Entering the Classic Car Hobby
Is it time for your ‘Herbie'?
What is a classic? Boomers define classics as anything from our youth. In music, it’s the British Invasion, heavy metal and classic rock. For TV shows, it ranges from crime dramas like Perry Mason to detective spoofs like Get Smart. Movies? Goldfinger and Easy Rider are just two examples of what was so cool about our generation. Google, YouTube and multiple streaming services make it possible to immerse ourselves in these classics. And what about cars?
The Beach Boys harmonized about their “Little Deuce Coupe”; Maxwell Smart chased spies in his Sunbeam convertible; and James Bond ejected passengers from his Aston Martin. If you find it fun to listen and watch but think your time to become involved with a collector car has passed, read on to discover that it’s not too late to enter the classic car hobby.
WHY NOW? WHAT NOW?
Many boomers are at that sweet spot with more time and disposable income at hand (retired empty nesters with no mortgage). If that’s you, the dream of owning a classic car is more attainable than you might realize. Let’s first talk about money.
Forget what you see on TV, where circus-like auctions sell high-performance cars for six and seven figures. Entry-level classics, in decent condition, can be found for under $10,000. Even 1960s Mustangs sell for under $20,000, provided they’re base models. One key is to be open-minded. Sure, muscle cars bring the big bucks. But don’t discount orphan makes (manufacturers out of business, like Rambler and Studebaker), or less-desirable body styles like sedans and wagons. Lower demand means lower prices, which plays well when entering the hobby.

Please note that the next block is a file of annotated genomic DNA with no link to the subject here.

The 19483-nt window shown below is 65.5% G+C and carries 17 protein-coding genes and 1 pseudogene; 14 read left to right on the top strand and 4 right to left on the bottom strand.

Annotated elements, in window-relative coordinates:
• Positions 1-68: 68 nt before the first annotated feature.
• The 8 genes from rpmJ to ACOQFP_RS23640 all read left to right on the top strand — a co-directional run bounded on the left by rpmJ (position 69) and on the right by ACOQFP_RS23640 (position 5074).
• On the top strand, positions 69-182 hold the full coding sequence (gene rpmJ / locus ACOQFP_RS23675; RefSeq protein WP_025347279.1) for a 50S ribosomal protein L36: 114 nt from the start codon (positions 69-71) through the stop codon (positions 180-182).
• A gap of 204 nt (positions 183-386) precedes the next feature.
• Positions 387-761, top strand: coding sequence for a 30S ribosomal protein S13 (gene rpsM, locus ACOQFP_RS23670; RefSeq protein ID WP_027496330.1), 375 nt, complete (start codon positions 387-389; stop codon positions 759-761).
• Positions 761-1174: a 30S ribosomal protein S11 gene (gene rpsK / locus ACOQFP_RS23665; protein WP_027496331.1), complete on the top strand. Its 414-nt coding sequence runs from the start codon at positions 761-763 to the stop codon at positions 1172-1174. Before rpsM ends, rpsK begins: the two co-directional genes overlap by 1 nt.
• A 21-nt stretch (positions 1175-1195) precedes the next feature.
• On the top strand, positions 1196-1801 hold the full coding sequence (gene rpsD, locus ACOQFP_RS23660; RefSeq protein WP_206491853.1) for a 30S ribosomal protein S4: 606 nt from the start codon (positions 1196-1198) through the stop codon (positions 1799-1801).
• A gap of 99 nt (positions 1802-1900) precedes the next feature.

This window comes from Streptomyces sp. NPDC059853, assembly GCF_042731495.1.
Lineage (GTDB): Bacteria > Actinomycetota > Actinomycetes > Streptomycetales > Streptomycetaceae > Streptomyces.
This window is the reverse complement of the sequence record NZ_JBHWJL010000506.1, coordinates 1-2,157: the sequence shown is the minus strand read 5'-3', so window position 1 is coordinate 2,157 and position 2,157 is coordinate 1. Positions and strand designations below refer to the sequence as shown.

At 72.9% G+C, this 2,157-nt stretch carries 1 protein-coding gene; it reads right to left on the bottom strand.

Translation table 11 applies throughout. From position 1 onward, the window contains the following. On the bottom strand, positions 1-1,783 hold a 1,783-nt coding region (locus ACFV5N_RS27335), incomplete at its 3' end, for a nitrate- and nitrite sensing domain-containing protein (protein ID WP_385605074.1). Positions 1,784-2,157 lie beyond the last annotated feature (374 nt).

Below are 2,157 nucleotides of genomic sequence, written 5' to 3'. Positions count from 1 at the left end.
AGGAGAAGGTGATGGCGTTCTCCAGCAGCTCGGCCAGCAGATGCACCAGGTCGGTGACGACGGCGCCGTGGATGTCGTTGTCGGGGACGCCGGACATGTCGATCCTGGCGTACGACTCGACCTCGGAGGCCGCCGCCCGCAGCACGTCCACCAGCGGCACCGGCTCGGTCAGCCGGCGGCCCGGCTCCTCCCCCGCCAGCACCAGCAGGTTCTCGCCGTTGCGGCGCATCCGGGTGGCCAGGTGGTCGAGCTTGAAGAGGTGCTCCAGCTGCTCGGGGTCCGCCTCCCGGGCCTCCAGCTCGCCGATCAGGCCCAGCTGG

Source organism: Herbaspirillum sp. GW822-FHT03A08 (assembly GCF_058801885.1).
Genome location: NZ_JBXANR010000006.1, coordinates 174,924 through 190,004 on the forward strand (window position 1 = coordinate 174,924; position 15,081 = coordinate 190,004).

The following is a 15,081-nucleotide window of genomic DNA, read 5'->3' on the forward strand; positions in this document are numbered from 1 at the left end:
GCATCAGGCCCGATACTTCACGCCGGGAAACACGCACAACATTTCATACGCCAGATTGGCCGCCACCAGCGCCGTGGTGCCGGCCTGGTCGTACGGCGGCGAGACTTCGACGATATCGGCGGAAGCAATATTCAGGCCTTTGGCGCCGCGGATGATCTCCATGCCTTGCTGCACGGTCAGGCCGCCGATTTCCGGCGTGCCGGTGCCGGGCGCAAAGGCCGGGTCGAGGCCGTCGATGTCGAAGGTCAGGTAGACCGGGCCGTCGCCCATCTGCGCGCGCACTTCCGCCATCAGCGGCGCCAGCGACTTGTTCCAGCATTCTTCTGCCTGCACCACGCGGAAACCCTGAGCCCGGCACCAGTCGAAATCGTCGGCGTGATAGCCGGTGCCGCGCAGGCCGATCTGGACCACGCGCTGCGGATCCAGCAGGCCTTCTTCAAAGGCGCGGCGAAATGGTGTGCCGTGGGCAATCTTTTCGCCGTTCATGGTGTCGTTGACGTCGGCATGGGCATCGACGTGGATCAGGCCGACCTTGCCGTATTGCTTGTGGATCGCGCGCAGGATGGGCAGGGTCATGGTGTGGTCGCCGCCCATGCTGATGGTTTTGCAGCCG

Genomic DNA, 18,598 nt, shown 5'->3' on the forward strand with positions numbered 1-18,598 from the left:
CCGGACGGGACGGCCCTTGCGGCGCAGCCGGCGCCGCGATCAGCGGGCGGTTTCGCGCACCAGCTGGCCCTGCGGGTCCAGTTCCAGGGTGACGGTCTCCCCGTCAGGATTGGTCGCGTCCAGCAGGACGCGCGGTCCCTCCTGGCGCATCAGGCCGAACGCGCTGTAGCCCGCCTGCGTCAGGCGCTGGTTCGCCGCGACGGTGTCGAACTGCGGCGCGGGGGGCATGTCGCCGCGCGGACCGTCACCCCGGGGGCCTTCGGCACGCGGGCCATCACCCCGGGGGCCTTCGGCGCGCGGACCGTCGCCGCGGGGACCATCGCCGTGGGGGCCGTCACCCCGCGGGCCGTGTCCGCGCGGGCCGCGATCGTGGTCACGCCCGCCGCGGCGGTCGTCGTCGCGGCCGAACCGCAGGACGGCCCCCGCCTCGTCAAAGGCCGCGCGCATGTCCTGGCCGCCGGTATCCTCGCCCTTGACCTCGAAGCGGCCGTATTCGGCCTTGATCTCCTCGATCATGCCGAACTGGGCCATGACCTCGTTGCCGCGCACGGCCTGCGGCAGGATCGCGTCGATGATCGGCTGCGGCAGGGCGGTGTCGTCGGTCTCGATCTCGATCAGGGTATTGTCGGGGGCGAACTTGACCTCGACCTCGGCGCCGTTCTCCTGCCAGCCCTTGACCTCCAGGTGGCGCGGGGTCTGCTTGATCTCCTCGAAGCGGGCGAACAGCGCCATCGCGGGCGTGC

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Insurance may surprise you. “Collector car” insurance is available at greatly reduced rates. Why? They know that collector cars are not daily-driven, and that owners take better care of them (you usually must prove that you have another car for regular driving).
Maintenance and repair also affect costs. If you’re handy, that’s great, because cars of the ’50s and ’60s are easier to work on. But emission and luxury add-ons made cars of the ’70s and later more complex – and more expensive to fix. Base your decision on whether you have a trustworthy local mechanic or whether you think you’re up to the task.
CLASSIC CAR: LET THE SEARCH BEGIN
How do you find this classic? The internet can deliver cars for sale from around the world. But realistically, you want something in your backyard. Craigslist and Facebook Marketplace default to your area. National websites with classic car ads, like eBay Motors and Hemmings, allow you to narrow your search within a radius of your zip code.
Attend local cruise nights and cars-and-coffee events and chat with some owners. If there’s a local car club, join it! These fellow enthusiasts may know of cars for sale or may have one for sale themselves. When it’s time to check one out, there’s nothing like another (more experienced) set of eyes.
TO DRIVE OR NOT TO DRIVE
Finally, decide how you plan to use the car. “Classic” isn’t limited to cars of your youth. The Antique Car Club of America (AACA) defines an “antique car” as anything 25 years old or older, which (surprise!) means that the 1995 Firebird for sale down the street qualifies. A more reliable car from the ’90s is great for weekend tours. An older convertible might be all you need for Sunday ice cream runs.
When making your choice, follow the number one rule: plan to have fun with your “new” classic car!
Richard Reina is a lifelong automotive expert and product training director at CARiD.com. He currently owns and shows a 1967 Alfa Romeo.